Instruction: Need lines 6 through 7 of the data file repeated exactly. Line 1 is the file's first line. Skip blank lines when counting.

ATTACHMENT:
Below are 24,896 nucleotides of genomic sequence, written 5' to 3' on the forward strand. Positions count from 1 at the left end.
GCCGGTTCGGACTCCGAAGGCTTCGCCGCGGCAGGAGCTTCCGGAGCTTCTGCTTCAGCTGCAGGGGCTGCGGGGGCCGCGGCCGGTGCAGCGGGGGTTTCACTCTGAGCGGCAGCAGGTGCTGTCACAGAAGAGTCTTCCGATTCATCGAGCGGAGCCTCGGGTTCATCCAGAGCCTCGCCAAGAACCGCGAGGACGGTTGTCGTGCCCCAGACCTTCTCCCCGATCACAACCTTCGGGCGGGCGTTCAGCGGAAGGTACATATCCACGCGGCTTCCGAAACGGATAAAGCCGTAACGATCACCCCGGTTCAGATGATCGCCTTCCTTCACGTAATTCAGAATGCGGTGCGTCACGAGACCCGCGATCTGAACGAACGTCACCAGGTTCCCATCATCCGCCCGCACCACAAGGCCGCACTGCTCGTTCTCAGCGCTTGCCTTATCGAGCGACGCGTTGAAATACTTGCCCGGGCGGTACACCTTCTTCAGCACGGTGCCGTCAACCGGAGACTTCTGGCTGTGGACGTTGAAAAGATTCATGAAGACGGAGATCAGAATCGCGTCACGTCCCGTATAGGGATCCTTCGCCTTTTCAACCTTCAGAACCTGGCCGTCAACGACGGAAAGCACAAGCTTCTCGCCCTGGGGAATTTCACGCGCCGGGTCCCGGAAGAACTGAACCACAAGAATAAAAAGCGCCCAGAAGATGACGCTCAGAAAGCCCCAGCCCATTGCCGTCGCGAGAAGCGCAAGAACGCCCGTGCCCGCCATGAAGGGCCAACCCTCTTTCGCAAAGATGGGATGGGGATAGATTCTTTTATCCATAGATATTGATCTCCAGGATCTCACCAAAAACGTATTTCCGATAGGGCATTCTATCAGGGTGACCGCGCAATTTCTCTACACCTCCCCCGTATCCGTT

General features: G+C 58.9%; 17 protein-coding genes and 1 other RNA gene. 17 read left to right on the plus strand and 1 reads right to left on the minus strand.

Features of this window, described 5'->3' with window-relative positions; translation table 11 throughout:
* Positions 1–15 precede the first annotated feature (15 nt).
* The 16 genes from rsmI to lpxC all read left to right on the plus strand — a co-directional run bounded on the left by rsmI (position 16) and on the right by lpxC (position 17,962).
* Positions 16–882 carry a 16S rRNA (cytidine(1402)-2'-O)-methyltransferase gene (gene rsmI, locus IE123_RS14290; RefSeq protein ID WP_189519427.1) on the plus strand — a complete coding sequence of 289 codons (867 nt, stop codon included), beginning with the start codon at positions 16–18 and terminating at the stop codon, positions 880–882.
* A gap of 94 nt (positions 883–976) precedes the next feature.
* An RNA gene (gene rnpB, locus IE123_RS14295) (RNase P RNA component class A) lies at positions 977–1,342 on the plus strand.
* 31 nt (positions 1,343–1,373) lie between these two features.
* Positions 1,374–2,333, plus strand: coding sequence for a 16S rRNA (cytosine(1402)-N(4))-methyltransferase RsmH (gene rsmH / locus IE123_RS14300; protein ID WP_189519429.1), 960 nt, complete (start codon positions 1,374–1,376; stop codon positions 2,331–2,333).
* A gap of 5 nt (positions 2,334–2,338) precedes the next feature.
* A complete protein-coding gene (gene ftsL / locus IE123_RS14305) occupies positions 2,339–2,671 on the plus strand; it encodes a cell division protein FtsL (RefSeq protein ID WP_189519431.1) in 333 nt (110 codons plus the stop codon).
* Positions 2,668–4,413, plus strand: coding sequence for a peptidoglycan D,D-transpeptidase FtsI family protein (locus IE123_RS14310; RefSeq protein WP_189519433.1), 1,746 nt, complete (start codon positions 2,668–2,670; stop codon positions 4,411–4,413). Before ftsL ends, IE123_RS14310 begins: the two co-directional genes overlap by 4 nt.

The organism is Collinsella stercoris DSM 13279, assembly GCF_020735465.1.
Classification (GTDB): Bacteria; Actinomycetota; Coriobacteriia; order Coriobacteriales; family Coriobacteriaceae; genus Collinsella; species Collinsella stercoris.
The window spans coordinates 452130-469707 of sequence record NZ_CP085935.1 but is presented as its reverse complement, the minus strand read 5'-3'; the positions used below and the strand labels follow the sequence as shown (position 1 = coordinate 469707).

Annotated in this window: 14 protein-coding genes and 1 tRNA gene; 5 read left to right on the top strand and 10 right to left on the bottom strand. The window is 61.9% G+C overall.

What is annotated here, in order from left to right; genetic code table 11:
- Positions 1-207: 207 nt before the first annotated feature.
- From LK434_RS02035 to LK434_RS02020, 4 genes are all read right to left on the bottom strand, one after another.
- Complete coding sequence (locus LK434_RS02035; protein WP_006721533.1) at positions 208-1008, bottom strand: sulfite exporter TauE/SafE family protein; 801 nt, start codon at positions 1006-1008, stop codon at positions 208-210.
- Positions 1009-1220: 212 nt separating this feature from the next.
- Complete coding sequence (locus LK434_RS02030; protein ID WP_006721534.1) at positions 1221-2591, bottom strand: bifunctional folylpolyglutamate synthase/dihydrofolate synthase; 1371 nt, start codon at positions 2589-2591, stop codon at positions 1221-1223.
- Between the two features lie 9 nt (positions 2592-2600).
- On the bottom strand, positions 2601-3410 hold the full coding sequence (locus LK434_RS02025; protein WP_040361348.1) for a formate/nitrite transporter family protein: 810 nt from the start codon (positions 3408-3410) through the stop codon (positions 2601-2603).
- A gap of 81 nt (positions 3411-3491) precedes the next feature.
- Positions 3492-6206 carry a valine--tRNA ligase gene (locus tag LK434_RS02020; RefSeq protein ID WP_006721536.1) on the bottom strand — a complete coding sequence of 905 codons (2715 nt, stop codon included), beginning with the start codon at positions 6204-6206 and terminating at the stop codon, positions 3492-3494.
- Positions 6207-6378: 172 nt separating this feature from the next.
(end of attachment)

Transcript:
* The 16 genes from rsmI to lpxC all read left to right on the plus strand — a co-directional run bounded on the left by rsmI (position 16) and on the right by lpxC (position 17,962).
* Positions 16–882 carry a 16S rRNA (cytidine(1402)-2'-O)-methyltransferase gene (gene rsmI, locus IE123_RS14290; RefSeq protein ID WP_189519427.1) on the plus strand — a complete coding sequence of 289 codons (867 nt, stop codon included), beginning with the start codon at positions 16–18 and terminating at the stop codon, positions 880–882.